IT IS FURTHER ORDERED that the Clerk of Court shall enter judgment in favor of the plaintiff with respect to the allegations contained in Count II of defendant's counterclaim.

IT IS FURTHER ORDERED that the Clerk of Court shall enter judgment in favor of the plaintiff with respect to the allegations contained in Count III of the defendant's counterclaim.

IT IS FURTHER ORDERED that defendant's request for attorney fees is hereby denied.


[1] A front-end loader is an apparatus attached to a farm tractor and is designed to scoop and move solids. Its primary function in this part of the country is the handling of manure and snow. Plaintiff's Exhibits 100 and 101, show a Deere front-end loader and a Farmland frontend loader attached to Deere's tractors.

[2] Deere's original complaint alleged that Farmhand's use of the color John Deere green alone was a violation of the Lanham Act. Deere subsequently amended its complaint to allege the violations noted above.

[3] At trial, there was uncontroverted testimony that Deere has spent in excess of $5 million in each of the past five years on advertising.

[4] Farmhand attorneys are quick to point out that the industry means "the shade of green used by John Deere" when it refers to the color "John Deere Green." Other manufacturers have also been associated with their colors in the industry, i.e., Ford blue, International Harvester red, Allis-Chalmers orange. It is obvious that Deere has used more "John Deere green" paint over the years than all other farm equipment manufacturers combined. When the industry refers to John Deere green, it refers to the shade of green that Deere has used for decades. It is also used by other farm equipment manufacturers. It is called John Deere green because John Deere started it and the overwhelming majority of equipment painted that shade of green bears the John Deere label.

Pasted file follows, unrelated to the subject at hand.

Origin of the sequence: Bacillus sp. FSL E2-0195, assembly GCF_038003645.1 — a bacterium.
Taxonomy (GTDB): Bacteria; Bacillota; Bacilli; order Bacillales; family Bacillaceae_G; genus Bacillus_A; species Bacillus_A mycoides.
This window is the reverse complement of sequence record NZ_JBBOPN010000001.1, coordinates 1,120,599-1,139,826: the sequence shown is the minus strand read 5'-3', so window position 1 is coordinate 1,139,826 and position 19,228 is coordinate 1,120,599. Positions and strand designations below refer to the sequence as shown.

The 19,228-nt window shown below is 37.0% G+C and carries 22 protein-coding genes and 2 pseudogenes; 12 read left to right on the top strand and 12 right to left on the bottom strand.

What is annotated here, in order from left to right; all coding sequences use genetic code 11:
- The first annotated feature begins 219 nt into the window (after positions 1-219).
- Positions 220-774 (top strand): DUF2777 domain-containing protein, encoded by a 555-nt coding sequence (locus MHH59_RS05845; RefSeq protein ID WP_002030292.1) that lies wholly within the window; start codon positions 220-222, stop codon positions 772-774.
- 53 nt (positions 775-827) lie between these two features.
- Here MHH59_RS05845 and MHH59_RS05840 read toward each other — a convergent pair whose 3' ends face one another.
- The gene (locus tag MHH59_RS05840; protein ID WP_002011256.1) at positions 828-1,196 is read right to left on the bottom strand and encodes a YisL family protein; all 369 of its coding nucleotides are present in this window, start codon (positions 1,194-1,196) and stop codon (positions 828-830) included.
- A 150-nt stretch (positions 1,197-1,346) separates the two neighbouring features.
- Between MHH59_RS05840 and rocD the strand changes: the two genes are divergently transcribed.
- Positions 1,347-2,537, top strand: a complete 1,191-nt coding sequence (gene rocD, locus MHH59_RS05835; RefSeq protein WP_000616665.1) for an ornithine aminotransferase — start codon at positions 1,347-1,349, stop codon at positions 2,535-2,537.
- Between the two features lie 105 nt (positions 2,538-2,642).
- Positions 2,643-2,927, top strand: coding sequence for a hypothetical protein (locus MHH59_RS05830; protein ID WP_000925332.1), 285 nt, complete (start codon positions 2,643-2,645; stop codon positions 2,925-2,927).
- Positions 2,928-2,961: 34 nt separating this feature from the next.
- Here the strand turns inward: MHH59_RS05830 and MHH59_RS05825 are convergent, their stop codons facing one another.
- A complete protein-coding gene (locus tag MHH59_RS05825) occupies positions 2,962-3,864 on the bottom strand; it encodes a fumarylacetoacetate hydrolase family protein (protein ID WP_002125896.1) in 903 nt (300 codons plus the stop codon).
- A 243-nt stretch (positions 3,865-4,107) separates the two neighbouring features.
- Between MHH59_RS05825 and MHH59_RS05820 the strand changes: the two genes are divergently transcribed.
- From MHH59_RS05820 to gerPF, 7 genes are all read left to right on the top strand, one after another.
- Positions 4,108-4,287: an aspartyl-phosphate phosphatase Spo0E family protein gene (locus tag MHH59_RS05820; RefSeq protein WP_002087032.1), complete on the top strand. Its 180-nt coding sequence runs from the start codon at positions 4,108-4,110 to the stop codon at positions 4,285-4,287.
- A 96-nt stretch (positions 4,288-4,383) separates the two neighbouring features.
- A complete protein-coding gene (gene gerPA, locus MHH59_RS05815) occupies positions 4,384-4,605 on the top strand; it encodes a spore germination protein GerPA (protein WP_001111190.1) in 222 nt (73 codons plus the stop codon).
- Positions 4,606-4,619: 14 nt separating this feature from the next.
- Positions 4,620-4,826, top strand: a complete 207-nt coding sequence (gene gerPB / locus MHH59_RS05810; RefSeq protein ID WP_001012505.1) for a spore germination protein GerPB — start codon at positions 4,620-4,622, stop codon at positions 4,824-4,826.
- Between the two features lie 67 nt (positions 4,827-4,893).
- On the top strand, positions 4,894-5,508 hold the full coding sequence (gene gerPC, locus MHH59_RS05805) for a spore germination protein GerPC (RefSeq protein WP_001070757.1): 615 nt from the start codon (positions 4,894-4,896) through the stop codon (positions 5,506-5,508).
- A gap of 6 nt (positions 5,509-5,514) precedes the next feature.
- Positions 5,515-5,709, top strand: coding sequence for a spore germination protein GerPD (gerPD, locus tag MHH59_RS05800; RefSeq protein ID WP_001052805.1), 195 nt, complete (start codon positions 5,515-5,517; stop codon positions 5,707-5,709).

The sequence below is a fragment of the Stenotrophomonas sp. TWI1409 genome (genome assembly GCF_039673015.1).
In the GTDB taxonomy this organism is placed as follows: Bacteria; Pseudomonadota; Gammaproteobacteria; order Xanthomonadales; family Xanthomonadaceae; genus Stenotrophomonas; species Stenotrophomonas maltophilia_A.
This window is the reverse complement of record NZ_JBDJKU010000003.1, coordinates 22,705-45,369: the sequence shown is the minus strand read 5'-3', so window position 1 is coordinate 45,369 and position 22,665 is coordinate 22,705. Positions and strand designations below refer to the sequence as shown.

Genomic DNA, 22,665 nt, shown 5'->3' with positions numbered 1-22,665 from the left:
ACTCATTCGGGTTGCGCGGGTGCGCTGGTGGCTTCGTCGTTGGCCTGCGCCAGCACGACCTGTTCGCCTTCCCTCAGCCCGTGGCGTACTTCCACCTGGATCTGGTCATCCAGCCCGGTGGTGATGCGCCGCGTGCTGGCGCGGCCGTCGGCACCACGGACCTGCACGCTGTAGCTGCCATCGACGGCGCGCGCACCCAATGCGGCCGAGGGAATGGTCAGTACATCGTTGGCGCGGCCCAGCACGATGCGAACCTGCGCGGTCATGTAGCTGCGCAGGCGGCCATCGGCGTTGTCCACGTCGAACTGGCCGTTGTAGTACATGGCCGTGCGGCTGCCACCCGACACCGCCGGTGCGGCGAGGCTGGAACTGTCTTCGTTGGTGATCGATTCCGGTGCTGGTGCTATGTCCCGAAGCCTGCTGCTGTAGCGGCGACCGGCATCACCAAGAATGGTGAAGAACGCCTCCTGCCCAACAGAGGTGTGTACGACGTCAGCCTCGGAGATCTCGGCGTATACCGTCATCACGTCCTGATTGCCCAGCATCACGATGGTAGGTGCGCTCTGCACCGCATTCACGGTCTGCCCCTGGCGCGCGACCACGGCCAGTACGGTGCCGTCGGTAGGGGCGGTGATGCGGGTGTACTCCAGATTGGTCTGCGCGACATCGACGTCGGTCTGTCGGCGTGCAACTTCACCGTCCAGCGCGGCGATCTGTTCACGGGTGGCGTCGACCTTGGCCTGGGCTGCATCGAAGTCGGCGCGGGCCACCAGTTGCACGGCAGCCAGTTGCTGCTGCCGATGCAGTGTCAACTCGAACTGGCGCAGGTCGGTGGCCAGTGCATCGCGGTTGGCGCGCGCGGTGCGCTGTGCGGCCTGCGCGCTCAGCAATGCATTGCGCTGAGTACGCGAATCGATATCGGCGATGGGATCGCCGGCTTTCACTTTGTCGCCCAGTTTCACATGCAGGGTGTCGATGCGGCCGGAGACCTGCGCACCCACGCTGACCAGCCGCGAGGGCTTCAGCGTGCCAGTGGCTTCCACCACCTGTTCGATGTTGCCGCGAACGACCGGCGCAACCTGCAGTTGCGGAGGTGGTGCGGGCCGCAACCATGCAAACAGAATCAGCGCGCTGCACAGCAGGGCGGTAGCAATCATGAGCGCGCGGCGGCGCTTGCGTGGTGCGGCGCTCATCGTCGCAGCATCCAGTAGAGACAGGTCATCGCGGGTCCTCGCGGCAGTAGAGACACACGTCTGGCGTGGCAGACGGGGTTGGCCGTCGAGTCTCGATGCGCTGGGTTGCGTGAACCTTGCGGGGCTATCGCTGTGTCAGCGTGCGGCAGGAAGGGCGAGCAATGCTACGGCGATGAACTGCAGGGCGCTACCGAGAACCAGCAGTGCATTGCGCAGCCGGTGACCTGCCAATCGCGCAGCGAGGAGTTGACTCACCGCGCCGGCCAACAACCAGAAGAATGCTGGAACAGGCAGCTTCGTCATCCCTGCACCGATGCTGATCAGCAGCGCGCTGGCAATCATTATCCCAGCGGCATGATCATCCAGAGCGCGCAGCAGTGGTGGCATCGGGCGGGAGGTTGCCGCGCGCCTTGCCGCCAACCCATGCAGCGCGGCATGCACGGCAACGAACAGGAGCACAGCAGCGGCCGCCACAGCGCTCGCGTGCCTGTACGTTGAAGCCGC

[5] The mounting frame attaches directly to the tractor. The loader is then attached to the mounting frame. The purpose of the mounting frame is to distribute the stress of the loader evenly over the body of the tractor. Most of the mounting frame is not readily visible. See exhibit 100.

[6] The torque tube can be identified on plaintiff's Exhibit 100 as the iron tube that connects the booms of the loader. (Plaintiff's Exhibit 100 is somewhat misleading. The booms are the metal arms that extend from the top of the mast to the bucket. The arrows pointing to the booms on plaintiff's Exhibit 100 actually point to the "knee plates" on the booms.)

[7] Deere did not have to license Farmhand to use the torque tube. It seems inconsistent to license the use of the torque tube and then complain that Farmhand violates unfair competition laws when it uses this functional component in the precise manner for which it was designed.

[8] See Exhibit 100, to identify the location of technical features described herein.

[9] Mr. Harrington identified Messrs. Smith, McGregor and Kizlyk as others having responsibility in this area as well. Mr. Harrington has discussed farmers' needs with hundreds of dealers and hundreds of farmers in the past ten years.

[10] Mr. Sekich's dealership sells the majority of front-end loaders in his area. In addition to being a dealer for eight years, he is also a farmer. He makes monthly visits to other dealers in his territory to acquaint himself with the practices of other dealers. Mr. Sekich, because of his experience, is an expert in the field of loader sales. Mr. Sekich's testimony came in by way of deposition wherein there were numerous leading questions and objections on that basis. This is a trial to the Court, however, and the Court is able to properly weigh his testimony in light of the leading nature of the questions. The objections to his opinion answers are overruled, as are the objections to the form of questions posed to him.

[11] One farmer, Rudy Kamps, testified that color played no significance in his choice of loader. He described his red loader on his green tractor, however, as looking like a Christmas tree.

[12] The Court has considered the results of this survey fully over the strenuous objection of the defendant (see p. 98, infra). Due to the great emphasis placed on the results of the survey, the Court discusses it at some length. Mr. Roy Cleveland testified on behalf of Deere with respect to the Doane Survey. He is clearly an expert in the subject matter to which he testified. The objections to his opinion testimony are hereby overruled.

[13] The process of pretesting is a survey technique designed to determine whether the panel members understand the question presented to them.

[14] Discussed on page 91 to the effect that Deere had information suggesting that farmers much prefer to match their loader with their tractor.

[15] Defendant's Exhibit 178.

[16] Deere's manager of factory marketing for the plant that manufactures Deere loaders.

[17] 15 U.S.C. § 1125(a) provides: